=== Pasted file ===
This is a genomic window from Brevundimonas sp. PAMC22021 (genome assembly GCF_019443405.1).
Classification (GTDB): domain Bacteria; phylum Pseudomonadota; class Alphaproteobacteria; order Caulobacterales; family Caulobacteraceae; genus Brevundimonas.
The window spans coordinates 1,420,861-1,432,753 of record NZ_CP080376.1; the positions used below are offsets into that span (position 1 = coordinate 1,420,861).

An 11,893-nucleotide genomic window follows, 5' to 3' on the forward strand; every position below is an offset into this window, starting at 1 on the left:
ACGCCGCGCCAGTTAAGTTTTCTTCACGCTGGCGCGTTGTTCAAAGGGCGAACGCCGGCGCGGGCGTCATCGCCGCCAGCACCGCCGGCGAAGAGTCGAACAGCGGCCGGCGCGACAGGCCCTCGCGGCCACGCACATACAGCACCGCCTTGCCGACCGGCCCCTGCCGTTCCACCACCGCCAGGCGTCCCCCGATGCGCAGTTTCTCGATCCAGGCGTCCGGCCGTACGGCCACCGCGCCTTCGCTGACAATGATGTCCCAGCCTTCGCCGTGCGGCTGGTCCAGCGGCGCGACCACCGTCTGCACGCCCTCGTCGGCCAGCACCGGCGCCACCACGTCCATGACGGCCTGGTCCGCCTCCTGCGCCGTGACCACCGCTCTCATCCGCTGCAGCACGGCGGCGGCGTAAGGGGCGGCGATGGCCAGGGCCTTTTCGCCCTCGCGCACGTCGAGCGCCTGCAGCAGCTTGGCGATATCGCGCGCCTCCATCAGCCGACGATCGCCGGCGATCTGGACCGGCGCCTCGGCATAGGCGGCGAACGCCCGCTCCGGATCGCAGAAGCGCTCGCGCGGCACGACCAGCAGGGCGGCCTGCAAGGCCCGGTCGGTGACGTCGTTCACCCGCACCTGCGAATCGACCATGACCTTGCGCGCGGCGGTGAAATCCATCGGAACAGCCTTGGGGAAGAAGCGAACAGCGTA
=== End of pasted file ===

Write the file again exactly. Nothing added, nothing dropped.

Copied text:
This is a genomic window from Brevundimonas sp. PAMC22021 (genome assembly GCF_019443405.1).
Classification (GTDB): domain Bacteria; phylum Pseudomonadota; class Alphaproteobacteria; order Caulobacterales; family Caulobacteraceae; genus Brevundimonas.
The window spans coordinates 1,420,861-1,432,753 of record NZ_CP080376.1; the positions used below are offsets into that span (position 1 = coordinate 1,420,861).

An 11,893-nucleotide genomic window follows, 5' to 3' on the forward strand; every position below is an offset into this window, starting at 1 on the left:
ACGCCGCGCCAGTTAAGTTTTCTTCACGCTGGCGCGTTGTTCAAAGGGCGAACGCCGGCGCGGGCGTCATCGCCGCCAGCACCGCCGGCGAAGAGTCGAACAGCGGCCGGCGCGACAGGCCCTCGCGGCCACGCACATACAGCACCGCCTTGCCGACCGGCCCCTGCCGTTCCACCACCGCCAGGCGTCCCCCGATGCGCAGTTTCTCGATCCAGGCGTCCGGCCGTACGGCCACCGCGCCTTCGCTGACAATGATGTCCCAGCCTTCGCCGTGCGGCTGGTCCAGCGGCGCGACCACCGTCTGCACGCCCTCGTCGGCCAGCACCGGCGCCACCACGTCCATGACGGCCTGGTCCGCCTCCTGCGCCGTGACCACCGCTCTCATCCGCTGCAGCACGGCGGCGGCGTAAGGGGCGGCGATGGCCAGGGCCTTTTCGCCCTCGCGCACGTCGAGCGCCTGCAGCAGCTTGGCGATATCGCGCGCCTCCATCAGCCGACGATCGCCGGCGATCTGGACCGGCGCCTCGGCATAGGCGGCGAACGCCCGCTCCGGATCGCAGAAGCGCTCGCGCGGCACGACCAGCAGGGCGGCCTGCAAGGCCCGGTCGGTGACGTCGTTCACCCGCACCTGCGAATCGACCATGACCTTGCGCGCGGCGGTGAAATCCATCGGAACAGCCTTGGGGAAGAAGCGAACAGCGTA